10 Huge Questions After Doctor Who: Legend Of The Sea Devils

All the major talking points from the Doctor Who Easter Special as the 13th Doctor nears the end.

Doctor Who Legend of the Sea Devils Yaz

You have to admire the sheer ambition behind Legend of the Sea Devils. Fusing the swashbuckling pirate adventure with the Jules Verne-inspired maritime science fiction genre would have been a risky undertaking at any time in Doctor Who’s history, but with production severely limited by pandemic restrictions it was never going to be easy to make Jodie Whittaker’s penultimate story a classic.

The undeniable star of the show is the meticulously detailed and varied costumes. Visually, Legend of the Sea Devils is up there with the best in that respect, but the cracks do show up in the enforced overuse of CGI. The script, a rather dull, run-of-the-mill affair despite the potential of the supporting characters, could have been salvaged by some creative direction, but both suffer from a series of awkwardly disjointed and jarring edits in post-production.

Writers Ella Road and Chris Chibnall may have been keen to let the characters carry the story, but the audience aren’t given enough to care about them. Instead, we are left with a series of those formulaic Chris Chibnall two-hander interludes we’ve come to expect.

It may be Doctor Who at its most simplistic, and for once everyone, including the Doctor, is very open about their motivations and actions, but we are still left with plenty of questions, some down to those poor editing choices, others to shortcuts in the script.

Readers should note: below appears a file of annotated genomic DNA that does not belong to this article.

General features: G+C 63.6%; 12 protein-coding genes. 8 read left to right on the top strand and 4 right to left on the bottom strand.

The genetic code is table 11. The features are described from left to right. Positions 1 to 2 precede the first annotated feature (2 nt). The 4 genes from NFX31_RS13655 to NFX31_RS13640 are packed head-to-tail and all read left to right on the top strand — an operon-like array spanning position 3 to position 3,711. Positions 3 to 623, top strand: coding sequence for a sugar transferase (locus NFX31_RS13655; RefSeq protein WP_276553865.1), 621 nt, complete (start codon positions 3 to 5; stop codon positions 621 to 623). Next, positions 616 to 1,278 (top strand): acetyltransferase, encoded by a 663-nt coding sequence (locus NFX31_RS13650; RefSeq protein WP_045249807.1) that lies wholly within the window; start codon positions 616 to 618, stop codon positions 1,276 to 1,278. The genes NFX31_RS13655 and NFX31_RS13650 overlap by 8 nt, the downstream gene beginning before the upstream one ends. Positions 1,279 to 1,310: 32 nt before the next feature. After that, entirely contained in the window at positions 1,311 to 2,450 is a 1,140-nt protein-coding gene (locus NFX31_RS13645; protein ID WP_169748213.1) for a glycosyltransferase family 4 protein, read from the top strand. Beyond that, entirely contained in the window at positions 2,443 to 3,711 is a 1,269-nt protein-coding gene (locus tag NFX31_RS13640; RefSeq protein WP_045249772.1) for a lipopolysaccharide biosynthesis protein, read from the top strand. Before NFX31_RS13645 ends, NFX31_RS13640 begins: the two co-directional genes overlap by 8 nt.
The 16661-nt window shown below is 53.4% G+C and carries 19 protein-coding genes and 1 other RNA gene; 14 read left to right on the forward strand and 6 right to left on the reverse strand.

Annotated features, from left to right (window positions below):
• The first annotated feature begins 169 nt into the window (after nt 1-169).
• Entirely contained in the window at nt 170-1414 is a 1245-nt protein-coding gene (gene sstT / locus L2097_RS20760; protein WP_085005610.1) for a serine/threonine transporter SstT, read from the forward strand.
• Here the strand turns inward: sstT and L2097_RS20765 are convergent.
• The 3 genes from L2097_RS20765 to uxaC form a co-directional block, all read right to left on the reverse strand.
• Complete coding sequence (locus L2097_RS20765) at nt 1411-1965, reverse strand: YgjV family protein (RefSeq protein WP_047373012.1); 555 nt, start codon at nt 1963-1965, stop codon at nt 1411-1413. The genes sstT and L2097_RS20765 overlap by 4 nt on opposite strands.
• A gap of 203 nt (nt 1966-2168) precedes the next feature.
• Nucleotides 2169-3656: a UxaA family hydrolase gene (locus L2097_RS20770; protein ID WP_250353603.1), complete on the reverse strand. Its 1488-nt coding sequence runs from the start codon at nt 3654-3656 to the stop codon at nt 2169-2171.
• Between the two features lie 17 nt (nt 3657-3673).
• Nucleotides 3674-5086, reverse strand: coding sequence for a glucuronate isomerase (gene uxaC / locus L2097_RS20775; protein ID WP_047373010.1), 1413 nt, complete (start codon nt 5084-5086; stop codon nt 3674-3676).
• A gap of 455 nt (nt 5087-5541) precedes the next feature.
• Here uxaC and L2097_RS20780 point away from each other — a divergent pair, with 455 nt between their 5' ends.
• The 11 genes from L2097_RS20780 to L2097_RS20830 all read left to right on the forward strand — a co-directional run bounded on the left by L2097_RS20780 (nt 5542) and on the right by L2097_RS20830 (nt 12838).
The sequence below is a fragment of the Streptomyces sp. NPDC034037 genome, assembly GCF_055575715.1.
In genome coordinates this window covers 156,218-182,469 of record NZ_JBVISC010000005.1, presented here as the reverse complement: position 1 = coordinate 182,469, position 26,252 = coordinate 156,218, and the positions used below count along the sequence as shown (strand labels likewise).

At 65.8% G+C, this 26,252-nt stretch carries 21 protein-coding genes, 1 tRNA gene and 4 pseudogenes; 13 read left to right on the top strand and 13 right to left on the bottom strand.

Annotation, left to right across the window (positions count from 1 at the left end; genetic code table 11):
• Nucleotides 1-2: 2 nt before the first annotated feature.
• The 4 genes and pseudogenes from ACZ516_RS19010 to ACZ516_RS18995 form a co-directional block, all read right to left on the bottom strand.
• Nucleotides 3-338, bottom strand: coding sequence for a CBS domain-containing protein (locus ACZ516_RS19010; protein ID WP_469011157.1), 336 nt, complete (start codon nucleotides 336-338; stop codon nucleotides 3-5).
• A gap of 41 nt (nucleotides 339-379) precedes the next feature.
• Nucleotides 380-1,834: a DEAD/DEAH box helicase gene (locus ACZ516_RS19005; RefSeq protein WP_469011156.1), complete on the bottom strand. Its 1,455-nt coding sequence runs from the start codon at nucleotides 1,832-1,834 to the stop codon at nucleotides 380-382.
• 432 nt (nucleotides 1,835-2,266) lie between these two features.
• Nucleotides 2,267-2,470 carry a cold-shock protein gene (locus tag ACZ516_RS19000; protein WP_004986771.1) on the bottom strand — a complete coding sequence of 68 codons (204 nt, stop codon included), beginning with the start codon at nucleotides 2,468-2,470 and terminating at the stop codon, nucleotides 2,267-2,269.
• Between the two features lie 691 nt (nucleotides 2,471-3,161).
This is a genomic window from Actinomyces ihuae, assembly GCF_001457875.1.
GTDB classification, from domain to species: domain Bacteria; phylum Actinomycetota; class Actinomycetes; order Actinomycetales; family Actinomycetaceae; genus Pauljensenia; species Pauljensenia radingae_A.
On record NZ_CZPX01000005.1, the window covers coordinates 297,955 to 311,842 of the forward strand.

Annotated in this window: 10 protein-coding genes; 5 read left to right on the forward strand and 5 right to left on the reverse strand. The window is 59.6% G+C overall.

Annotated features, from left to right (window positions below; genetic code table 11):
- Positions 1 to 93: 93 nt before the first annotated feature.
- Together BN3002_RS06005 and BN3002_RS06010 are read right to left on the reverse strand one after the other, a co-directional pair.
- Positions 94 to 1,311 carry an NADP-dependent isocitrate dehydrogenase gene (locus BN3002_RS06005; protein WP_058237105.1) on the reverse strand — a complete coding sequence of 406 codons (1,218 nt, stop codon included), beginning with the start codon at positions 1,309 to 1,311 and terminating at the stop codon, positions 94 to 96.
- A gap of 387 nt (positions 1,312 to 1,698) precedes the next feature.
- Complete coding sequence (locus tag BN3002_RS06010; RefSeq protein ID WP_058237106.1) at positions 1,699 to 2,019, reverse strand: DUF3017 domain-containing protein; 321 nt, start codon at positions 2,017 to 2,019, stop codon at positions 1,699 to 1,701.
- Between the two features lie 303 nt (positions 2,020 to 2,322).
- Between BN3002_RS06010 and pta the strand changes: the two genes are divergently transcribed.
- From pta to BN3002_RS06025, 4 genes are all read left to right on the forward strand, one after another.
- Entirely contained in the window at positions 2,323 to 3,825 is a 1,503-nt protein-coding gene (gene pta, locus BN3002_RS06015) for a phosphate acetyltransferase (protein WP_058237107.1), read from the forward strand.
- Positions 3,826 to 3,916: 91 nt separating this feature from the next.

10. Where And When Was The TARDIS Supposed To Land?

Doctor Who Legend of the Sea Devils Yaz

The Doctor, not for the first time, has piloted the TARDIS to the wrong place and time. At first it’s not clear where they were supposed to be going. Dan’s pirate costume suggests the Doctor expected to be at sea rather than on the beach, but his outfit is deliberately out of place. Yaz just wants to have a laugh at his expense.

When the Sea Devils start attacking the village, Yaz says, "We’re never going to get that beach holiday, are we?", but that wasn’t what they were supposed to be doing anyway. Her point is that even when they arrive accidentally on a beach, they still can’t have a break.

Meeting Madame Ching, who conveniently introduces herself with all three names she is known by, they find out that she is looking for the lost treasure of the Flor De La Mar. It later transpires that the Doctor’s original plan was to find out what happened to the ship when it disappeared off the coast of Sumatra 274 years earlier in 1511. Quite why the TARDIS didn’t land on the ship in the first place isn’t clear, but presumably it has used the keystone to trace its location.

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Paul Driscoll is a freelance writer and author across a range of subjects from Cult TV to religion and social policy. He is a passionate Doctor Who fan and January 2017 will see the publication of his first extended study of the series (based on Toby Whithouse's series six episode, The God Complex) in the critically acclaimed Black Archive range by Obverse Books. He is a regular writer for the fan site Doctor Who Worldwide and has contributed several essays to Watching Books' You and Who range. Recently he has branched out into fiction writing, with two short stories in the charity Doctor Who anthology Seasons of War (Chinbeard Books). Paul's work will also feature in the forthcoming Iris Wildthyme collection (A Clockwork Iris, Obverse Books) and Chinbeard Books' collection of drabbles, A Time Lord for Change.